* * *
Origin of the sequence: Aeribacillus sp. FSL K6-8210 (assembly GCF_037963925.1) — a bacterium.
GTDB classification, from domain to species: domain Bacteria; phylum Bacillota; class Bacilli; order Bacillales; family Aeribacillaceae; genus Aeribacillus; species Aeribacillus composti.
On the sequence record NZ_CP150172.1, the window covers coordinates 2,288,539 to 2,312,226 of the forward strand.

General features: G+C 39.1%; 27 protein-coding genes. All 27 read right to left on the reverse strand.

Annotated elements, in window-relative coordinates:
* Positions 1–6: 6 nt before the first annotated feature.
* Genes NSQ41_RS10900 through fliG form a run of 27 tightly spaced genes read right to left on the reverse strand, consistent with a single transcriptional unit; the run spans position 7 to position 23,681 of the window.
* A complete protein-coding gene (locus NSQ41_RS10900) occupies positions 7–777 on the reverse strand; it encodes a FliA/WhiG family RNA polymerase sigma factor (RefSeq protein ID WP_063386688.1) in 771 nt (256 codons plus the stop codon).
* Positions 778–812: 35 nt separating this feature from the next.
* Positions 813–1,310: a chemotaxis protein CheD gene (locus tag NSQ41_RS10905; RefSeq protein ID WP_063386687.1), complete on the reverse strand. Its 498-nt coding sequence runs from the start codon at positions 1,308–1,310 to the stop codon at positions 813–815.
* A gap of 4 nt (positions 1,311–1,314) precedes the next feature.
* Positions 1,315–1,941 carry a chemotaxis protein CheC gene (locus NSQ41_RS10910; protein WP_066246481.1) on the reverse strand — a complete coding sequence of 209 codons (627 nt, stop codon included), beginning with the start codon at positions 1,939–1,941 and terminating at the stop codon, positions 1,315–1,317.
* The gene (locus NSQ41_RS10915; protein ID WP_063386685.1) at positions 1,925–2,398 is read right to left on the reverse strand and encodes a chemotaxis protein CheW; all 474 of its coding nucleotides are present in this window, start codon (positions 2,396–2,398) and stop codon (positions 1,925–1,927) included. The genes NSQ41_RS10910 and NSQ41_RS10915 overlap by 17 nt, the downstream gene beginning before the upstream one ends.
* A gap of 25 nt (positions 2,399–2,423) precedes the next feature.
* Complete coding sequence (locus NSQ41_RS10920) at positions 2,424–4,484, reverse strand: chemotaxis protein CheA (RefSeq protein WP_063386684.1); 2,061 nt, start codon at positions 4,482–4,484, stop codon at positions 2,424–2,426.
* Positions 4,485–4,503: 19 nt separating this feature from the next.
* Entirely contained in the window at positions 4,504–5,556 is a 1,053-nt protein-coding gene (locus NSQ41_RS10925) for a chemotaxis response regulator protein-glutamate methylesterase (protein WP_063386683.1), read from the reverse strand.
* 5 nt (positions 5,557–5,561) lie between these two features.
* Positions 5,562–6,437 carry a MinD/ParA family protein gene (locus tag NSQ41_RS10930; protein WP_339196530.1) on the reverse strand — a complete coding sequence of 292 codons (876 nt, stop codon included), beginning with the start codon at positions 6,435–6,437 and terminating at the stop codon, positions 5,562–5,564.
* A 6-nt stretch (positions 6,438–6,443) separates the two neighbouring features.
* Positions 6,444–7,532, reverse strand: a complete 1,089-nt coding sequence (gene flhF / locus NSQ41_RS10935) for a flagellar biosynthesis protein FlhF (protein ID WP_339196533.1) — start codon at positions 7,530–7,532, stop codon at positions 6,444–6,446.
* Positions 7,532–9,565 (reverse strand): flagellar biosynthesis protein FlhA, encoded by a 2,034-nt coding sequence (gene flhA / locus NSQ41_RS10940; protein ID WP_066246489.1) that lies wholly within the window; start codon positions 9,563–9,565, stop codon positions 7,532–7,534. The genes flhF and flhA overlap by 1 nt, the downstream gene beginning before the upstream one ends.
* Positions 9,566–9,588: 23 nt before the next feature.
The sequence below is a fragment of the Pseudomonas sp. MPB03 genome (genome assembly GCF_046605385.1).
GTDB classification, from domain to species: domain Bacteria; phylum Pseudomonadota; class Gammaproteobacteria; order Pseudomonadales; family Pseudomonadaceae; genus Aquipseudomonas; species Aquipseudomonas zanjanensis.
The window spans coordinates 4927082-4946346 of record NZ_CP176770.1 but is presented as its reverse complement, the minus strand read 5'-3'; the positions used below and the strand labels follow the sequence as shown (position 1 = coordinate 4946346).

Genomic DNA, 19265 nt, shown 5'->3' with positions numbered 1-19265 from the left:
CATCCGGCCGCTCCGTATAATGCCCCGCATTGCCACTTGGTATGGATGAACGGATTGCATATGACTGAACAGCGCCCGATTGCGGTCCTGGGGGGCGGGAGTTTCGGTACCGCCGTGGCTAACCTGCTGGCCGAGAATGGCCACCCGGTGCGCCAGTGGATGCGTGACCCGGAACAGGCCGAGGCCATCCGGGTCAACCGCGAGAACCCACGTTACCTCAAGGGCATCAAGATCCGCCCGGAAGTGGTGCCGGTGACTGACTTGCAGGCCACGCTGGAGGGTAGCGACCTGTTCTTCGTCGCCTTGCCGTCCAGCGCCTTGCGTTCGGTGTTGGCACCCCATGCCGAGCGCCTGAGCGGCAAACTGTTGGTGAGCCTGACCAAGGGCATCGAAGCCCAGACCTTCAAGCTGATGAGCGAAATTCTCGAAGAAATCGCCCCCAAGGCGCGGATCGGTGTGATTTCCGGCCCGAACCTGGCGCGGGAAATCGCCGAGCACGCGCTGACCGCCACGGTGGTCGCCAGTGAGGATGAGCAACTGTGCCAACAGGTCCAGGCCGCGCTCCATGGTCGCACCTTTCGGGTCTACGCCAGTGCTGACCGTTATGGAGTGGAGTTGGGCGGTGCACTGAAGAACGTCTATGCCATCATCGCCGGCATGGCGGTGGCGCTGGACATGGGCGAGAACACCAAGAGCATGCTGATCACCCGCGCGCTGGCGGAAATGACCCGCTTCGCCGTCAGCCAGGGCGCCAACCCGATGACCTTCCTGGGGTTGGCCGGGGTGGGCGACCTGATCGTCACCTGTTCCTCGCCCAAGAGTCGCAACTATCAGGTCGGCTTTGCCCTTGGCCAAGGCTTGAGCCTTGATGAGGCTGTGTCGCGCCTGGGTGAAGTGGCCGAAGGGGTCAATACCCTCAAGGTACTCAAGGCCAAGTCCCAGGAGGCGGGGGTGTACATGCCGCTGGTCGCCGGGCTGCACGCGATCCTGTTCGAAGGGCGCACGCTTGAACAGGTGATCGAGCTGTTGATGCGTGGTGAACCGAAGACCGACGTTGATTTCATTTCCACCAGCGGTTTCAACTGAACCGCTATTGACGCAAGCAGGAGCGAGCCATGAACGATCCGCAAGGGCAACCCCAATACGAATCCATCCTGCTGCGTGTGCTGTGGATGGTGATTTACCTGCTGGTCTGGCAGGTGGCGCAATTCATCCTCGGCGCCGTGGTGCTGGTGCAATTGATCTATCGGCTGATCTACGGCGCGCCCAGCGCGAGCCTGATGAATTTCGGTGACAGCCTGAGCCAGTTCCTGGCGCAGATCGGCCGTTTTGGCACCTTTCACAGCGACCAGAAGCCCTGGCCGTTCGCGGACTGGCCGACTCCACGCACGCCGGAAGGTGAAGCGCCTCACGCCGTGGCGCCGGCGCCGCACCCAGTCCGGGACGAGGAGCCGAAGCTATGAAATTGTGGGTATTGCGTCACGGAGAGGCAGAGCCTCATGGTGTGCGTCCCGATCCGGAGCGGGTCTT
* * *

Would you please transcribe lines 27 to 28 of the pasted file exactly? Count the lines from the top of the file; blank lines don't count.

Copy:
Genomic DNA, 19265 nt, shown 5'->3' with positions numbered 1-19265 from the left:
CATCCGGCCGCTCCGTATAATGCCCCGCATTGCCACTTGGTATGGATGAACGGATTGCATATGACTGAACAGCGCCCGATTGCGGTCCTGGGGGGCGGGAGTTTCGGTACCGCCGTGGCTAACCTGCTGGCCGAGAATGGCCACCCGGTGCGCCAGTGGATGCGTGACCCGGAACAGGCCGAGGCCATCCGGGTCAACCGCGAGAACCCACGTTACCTCAAGGGCATCAAGATCCGCCCGGAAGTGGTGCCGGTGACTGACTTGCAGGCCACGCTGGAGGGTAGCGACCTGTTCTTCGTCGCCTTGCCGTCCAGCGCCTTGCGTTCGGTGTTGGCACCCCATGCCGAGCGCCTGAGCGGCAAACTGTTGGTGAGCCTGACCAAGGGCATCGAAGCCCAGACCTTCAAGCTGATGAGCGAAATTCTCGAAGAAATCGCCCCCAAGGCGCGGATCGGTGTGATTTCCGGCCCGAACCTGGCGCGGGAAATCGCCGAGCACGCGCTGACCGCCACGGTGGTCGCCAGTGAGGATGAGCAACTGTGCCAACAGGTCCAGGCCGCGCTCCATGGTCGCACCTTTCGGGTCTACGCCAGTGCTGACCGTTATGGAGTGGAGTTGGGCGGTGCACTGAAGAACGTCTATGCCATCATCGCCGGCATGGCGGTGGCGCTGGACATGGGCGAGAACACCAAGAGCATGCTGATCACCCGCGCGCTGGCGGAAATGACCCGCTTCGCCGTCAGCCAGGGCGCCAACCCGATGACCTTCCTGGGGTTGGCCGGGGTGGGCGACCTGATCGTCACCTGTTCCTCGCCCAAGAGTCGCAACTATCAGGTCGGCTTTGCCCTTGGCCAAGGCTTGAGCCTTGATGAGGCTGTGTCGCGCCTGGGTGAAGTGGCCGAAGGGGTCAATACCCTCAAGGTACTCAAGGCCAAGTCCCAGGAGGCGGGGGTGTACATGCCGCTGGTCGCCGGGCTGCACGCGATCCTGTTCGAAGGGCGCACGCTTGAACAGGTGATCGAGCTGTTGATGCGTGGTGAACCGAAGACCGACGTTGATTTCATTTCCACCAGCGGTTTCAACTGAACCGCTATTGACGCAAGCAGGAGCGAGCCATGAACGATCCGCAAGGGCAACCCCAATACGAATCCATCCTGCTGCGTGTGCTGTGGATGGTGATTTACCTGCTGGTCTGGCAGGTGGCGCAATTCATCCTCGGCGCCGTGGTGCTGGTGCAATTGATCTATCGGCTGATCTACGGCGCGCCCAGCGCGAGCCTGATGAATTTCGGTGACAGCCTGAGCCAGTTCCTGGCGCAGATCGGCCGTTTTGGCACCTTTCACAGCGACCAGAAGCCCTGGCCGTTCGCGGACTGGCCGACTCCACGCACGCCGGAAGGTGAAGCGCCTCACGCCGTGGCGCCGGCGCCGCACCCAGTCCGGGACGAGGAGCCGAAGCTATGAAATTGTGGGTATTGCGTCACGGAGAGGCAGAGCCTCATGGTGTGCGTCCCGATCCGGAGCGGGTCTT